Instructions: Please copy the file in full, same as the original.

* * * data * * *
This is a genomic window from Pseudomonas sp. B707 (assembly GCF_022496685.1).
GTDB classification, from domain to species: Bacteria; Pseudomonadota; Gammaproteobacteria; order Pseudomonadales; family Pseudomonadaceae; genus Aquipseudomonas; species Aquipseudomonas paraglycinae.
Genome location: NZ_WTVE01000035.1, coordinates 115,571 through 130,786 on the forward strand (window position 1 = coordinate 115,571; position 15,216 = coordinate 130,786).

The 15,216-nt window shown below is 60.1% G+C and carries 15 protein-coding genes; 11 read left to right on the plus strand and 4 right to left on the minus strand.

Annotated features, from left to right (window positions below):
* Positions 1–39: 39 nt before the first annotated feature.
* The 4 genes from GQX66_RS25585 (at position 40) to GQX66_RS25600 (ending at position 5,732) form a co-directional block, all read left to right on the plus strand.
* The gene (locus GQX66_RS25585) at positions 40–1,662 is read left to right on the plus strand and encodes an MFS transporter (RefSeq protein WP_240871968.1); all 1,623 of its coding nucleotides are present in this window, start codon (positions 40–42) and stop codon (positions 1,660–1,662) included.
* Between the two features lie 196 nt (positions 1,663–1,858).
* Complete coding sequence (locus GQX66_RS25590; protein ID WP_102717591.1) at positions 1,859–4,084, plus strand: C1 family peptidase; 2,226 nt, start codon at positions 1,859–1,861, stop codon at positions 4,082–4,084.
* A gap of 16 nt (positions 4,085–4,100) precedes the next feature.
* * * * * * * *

This is a genomic window from Pseudomonas sp. B707 (assembly GCF_022496685.1).
GTDB classification, from domain to species: Bacteria; Pseudomonadota; Gammaproteobacteria; order Pseudomonadales; family Pseudomonadaceae; genus Aquipseudomonas; species Aquipseudomonas paraglycinae.
Genome location: NZ_WTVE01000035.1, coordinates 115,571 through 130,786 on the forward strand (window position 1 = coordinate 115,571; position 15,216 = coordinate 130,786).

The 15,216-nt window shown below is 60.1% G+C and carries 15 protein-coding genes; 11 read left to right on the plus strand and 4 right to left on the minus strand.

Annotated features, from left to right (window positions below):
* Positions 1–39: 39 nt before the first annotated feature.
* The 4 genes from GQX66_RS25585 (at position 40) to GQX66_RS25600 (ending at position 5,732) form a co-directional block, all read left to right on the plus strand.
* The gene (locus GQX66_RS25585) at positions 40–1,662 is read left to right on the plus strand and encodes an MFS transporter (RefSeq protein WP_240871968.1); all 1,623 of its coding nucleotides are present in this window, start codon (positions 40–42) and stop codon (positions 1,660–1,662) included.
* Between the two features lie 196 nt (positions 1,663–1,858).
* Complete coding sequence (locus GQX66_RS25590; protein ID WP_102717591.1) at positions 1,859–4,084, plus strand: C1 family peptidase; 2,226 nt, start codon at positions 1,859–1,861, stop codon at positions 4,082–4,084.
* A gap of 16 nt (positions 4,085–4,100) precedes the next feature.